racism is definitely a big issue where i live. there's still white flight and the assumption that blacks (or especially now hispanics too) moving into your neighbourhood will bring drugs and crime. black men get arrested for things an upper-class white male can either negotiate his way out of or not be charged at all.

and of course there's the old "oh shit a black person is the corner, better make sure my doors are locked" or "crap a black person is walking in my direction, better clutch my purse tighter" thoughts.
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Old 08-14-2014, 01:57 PM   #6
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I don’t see this “rampant racism” in my life: co-workers, students, friends, people I come in contact with every day. I don't see it. I don't hear it.

most white people don't.





Quote:
The reality is that blacks are 13% of the population and half of all homicide victims—90% of whom are killed by other blacks.”

what does this have to do with anything? doesn't it actually prove that fears of blacks killing whites is yet another racist myth that leads to shootings like we just saw in St. Louis or like with what happened to Trayvon Martin?

or are you saying it doesn't matter as much when black people kill other black people?

or that black people killing black people isn't your problem because they are all black people (and thus not actually people)?
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Old 08-14-2014, 02:45 PM   #7
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I don’t see this “rampant racism” in my life: co-workers, students, friends, people I come in contact with every day. I don't see it. I don't hear it.
Well, yes.

It is very hard to have a true grasp of cultural biases, racism, etc., when you are on the outside looking in.
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Old 08-14-2014, 02:51 PM   #8
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Racism: glorified hyperbole in America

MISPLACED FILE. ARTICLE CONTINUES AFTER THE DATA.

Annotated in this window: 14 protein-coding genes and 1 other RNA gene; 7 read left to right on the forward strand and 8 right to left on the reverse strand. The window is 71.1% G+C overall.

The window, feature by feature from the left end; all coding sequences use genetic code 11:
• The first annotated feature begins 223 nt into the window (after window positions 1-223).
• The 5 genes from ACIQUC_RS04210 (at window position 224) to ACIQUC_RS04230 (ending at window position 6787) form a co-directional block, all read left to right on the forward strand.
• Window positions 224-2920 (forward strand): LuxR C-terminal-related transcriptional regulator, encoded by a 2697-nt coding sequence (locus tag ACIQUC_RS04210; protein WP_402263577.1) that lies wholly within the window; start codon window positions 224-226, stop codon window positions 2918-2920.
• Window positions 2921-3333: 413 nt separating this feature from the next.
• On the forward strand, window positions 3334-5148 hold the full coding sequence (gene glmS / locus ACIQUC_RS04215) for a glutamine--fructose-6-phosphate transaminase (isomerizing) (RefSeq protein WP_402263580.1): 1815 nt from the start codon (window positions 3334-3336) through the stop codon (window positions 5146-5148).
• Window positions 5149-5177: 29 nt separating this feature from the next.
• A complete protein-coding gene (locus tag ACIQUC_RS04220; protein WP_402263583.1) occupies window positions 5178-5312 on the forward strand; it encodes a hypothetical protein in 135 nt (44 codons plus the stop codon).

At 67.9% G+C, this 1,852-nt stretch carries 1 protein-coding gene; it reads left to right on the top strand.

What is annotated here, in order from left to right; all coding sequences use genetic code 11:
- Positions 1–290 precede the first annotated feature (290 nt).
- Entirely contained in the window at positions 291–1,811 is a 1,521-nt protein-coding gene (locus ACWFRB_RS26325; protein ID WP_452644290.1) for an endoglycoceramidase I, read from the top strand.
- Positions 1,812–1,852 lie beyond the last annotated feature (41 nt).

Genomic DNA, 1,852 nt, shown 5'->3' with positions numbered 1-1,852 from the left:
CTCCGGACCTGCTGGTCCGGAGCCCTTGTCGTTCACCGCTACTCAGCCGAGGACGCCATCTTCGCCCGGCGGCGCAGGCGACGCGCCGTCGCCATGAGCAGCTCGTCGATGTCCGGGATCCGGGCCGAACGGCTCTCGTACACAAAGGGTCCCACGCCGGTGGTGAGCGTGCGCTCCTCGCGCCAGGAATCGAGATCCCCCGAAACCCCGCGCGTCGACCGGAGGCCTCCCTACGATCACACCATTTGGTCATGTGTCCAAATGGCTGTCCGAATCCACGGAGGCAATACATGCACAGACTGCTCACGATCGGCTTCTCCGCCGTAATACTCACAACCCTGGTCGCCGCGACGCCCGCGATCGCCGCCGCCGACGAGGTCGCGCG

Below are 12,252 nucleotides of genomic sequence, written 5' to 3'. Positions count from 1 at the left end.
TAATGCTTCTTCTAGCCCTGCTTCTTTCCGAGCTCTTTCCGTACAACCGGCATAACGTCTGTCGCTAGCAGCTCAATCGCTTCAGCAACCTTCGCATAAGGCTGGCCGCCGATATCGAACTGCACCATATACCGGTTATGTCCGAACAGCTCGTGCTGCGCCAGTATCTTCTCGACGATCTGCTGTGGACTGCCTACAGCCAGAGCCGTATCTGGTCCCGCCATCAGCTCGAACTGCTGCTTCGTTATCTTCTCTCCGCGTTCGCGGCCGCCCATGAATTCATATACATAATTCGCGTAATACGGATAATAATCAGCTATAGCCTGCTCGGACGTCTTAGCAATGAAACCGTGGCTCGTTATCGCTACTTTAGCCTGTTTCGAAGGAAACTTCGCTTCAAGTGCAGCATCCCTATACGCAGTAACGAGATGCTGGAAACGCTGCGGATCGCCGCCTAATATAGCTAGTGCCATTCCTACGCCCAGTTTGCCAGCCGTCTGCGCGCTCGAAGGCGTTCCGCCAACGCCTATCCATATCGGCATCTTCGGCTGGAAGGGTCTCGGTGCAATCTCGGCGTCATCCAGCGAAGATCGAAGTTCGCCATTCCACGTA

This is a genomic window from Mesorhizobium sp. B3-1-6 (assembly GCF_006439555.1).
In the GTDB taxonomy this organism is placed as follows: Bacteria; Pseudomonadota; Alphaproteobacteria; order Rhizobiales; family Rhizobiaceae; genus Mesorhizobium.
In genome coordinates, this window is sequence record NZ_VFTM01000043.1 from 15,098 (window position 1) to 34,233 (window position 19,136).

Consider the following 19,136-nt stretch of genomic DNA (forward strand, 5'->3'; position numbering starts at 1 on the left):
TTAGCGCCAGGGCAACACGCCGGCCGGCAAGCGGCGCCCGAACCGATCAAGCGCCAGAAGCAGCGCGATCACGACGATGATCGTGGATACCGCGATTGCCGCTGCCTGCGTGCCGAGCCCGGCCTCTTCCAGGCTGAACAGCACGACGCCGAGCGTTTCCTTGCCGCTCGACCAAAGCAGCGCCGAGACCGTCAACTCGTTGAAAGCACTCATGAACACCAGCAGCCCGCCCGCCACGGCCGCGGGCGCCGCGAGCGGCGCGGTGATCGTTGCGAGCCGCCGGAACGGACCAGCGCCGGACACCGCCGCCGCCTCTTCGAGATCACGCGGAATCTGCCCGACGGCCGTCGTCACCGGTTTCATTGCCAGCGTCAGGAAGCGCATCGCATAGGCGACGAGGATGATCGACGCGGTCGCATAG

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most white people don't.

















what does this have to do with anything? doesn't it actually prove that fears of blacks killing whites is yet another racist myth that leads to shootings like we just saw in St. Louis or like with what happened to Trayvon Martin?



or are you saying it doesn't matter as much when black people kill other black people?



or that black people killing black people isn't your problem because they are all black people (and thus not actually people)?

He is saying racism doesn't exist because white people aren't committing mass executions of blacks.

My guess it that the concept of institutionalized racism is a little out of IH's depth.
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Old 08-14-2014, 03:30 PM   #9
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Originally Posted by KhanadaRhodes View Post
it's easy not to see racism, sexism, etc. when you're a straight white male in the middle or upper class. i don't mean that as an attack on you, but rather that it's easy to have blinders on in regards to a certain type of discrimination when it doesn't affect you personally.

racism is definitely a big issue where i live. there's still white flight and the assumption that blacks (or especially now hispanics too) moving into your neighbourhood will bring drugs and crime. black men get arrested for things an upper-class white male can either negotiate his way out of or not be charged at all.

and of course there's the old "oh shit a black person is the corner, better make sure my doors are locked" or "crap a black person is walking in my direction, better clutch my purse tighter" thoughts.
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most white people don't.








what does this have to do with anything? doesn't it actually prove that fears of blacks killing whites is yet another racist myth that leads to shootings like we just saw in St. Louis or like with what happened to Trayvon Martin?

or are you saying it doesn't matter as much when black people kill other black people?

or that black people killing black people isn't your problem because they are all black people (and thus not actually people)?
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Originally Posted by anitram View Post
Well, yes.

It is very hard to have a true grasp of cultural biases, racism, etc., when you are on the outside looking in.
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Originally Posted by PhilsFan View Post